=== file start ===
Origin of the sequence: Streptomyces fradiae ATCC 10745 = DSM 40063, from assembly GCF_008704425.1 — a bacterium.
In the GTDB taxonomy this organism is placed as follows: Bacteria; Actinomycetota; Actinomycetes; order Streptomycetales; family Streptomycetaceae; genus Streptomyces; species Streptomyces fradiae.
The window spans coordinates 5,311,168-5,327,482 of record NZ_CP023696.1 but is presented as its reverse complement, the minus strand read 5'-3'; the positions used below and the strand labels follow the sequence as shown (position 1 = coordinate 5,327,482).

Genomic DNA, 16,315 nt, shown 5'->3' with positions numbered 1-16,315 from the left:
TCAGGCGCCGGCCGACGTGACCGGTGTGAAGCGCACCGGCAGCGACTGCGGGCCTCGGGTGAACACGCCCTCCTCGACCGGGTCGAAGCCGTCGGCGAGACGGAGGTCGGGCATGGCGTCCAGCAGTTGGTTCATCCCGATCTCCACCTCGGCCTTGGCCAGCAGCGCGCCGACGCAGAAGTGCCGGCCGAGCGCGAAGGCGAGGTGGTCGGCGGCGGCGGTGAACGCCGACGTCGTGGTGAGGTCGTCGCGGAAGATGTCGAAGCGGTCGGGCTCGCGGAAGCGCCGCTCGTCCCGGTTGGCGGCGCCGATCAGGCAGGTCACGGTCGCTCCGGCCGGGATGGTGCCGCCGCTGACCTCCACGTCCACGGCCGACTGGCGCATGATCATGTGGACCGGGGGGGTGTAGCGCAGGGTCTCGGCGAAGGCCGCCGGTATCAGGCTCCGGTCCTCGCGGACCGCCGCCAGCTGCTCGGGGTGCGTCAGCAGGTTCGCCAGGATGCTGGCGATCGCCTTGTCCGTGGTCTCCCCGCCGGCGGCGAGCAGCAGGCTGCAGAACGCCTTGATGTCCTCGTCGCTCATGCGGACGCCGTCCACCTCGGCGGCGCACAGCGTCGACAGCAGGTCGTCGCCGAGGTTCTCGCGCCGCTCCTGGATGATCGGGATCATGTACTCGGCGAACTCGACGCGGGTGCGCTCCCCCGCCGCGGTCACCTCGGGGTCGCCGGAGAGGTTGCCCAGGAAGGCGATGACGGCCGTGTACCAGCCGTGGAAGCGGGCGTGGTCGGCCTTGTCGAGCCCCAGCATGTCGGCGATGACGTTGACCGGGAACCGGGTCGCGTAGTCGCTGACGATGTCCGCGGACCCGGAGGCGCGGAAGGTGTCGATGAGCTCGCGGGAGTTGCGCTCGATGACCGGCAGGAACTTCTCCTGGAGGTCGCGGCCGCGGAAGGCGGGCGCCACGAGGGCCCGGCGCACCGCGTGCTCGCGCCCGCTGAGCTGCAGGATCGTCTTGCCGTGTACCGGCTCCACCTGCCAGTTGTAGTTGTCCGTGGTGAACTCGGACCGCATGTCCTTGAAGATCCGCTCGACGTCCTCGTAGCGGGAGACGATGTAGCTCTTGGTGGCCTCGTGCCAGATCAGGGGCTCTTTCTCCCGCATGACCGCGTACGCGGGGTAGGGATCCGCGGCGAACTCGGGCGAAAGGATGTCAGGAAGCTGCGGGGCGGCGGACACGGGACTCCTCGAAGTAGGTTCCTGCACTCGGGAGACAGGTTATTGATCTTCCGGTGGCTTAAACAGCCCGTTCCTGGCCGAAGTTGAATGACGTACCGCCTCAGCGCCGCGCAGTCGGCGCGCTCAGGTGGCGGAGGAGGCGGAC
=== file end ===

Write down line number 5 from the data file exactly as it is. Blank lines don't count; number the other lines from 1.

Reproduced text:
TCAGGCGCCGGCCGACGTGACCGGTGTGAAGCGCACCGGCAGCGACTGCGGGCCTCGGGTGAACACGCCCTCCTCGACCGGGTCGAAGCCGTCGGCGAGACGGAGGTCGGGCATGGCGTCCAGCAGTTGGTTCATCCCGATCTCCACCTCGGCCTTGGCCAGCAGCGCGCCGACGCAGAAGTGCCGGCCGAGCGCGAAGGCGAGGTGGTCGGCGGCGGCGGTGAACGCCGACGTCGTGGTGAGGTCGTCGCGGAAGATGTCGAAGCGGTCGGGCTCGCGGAAGCGCCGCTCGTCCCGGTTGGCGGCGCCGATCAGGCAGGTCACGGTCGCTCCGGCCGGGATGGTGCCGCCGCTGACCTCCACGTCCACGGCCGACTGGCGCATGATCATGTGGACCGGGGGGGTGTAGCGCAGGGTCTCGGCGAAGGCCGCCGGTATCAGGCTCCGGTCCTCGCGGACCGCCGCCAGCTGCTCGGGGTGCGTCAGCAGGTTCGCCAGGATGCTGGCGATCGCCTTGTCCGTGGTCTCCCCGCCGGCGGCGAGCAGCAGGCTGCAGAACGCCTTGATGTCCTCGTCGCTCATGCGGACGCCGTCCACCTCGGCGGCGCACAGCGTCGACAGCAGGTCGTCGCCGAGGTTCTCGCGCCGCTCCTGGATGATCGGGATCATGTACTCGGCGAACTCGACGCGGGTGCGCTCCCCCGCCGCGGTCACCTCGGGGTCGCCGGAGAGGTTGCCCAGGAAGGCGATGACGGCCGTGTACCAGCCGTGGAAGCGGGCGTGGTCGGCCTTGTCGAGCCCCAGCATGTCGGCGATGACGTTGACCGGGAACCGGGTCGCGTAGTCGCTGACGATGTCCGCGGACCCGGAGGCGCGGAAGGTGTCGATGAGCTCGCGGGAGTTGCGCTCGATGACCGGCAGGAACTTCTCCTGGAGGTCGCGGCCGCGGAAGGCGGGCGCCACGAGGGCCCGGCGCACCGCGTGCTCGCGCCCGCTGAGCTGCAGGATCGTCTTGCCGTGTACCGGCTCCACCTGCCAGTTGTAGTTGTCCGTGGTGAACTCGGACCGCATGTCCTTGAAGATCCGCTCGACGTCCTCGTAGCGGGAGACGATGTAGCTCTTGGTGGCCTCGTGCCAGATCAGGGGCTCTTTCTCCCGCATGACCGCGTACGCGGGGTAGGGATCCGCGGCGAACTCGGGCGAAAGGATGTCAGGAAGCTGCGGGGCGGCGGACACGGGACTCCTCGAAGTAGGTTCCTGCACTCGGGAGACAGGTTATTGATCTTCCGGTGGCTTAAACAGCCCGTTCCTGGCCGAAGTTGAATGACGTACCGCCTCAGCGCCGCGCAGTCGGCGCGCTCAGGTGGCGGAGGAGGCGGAC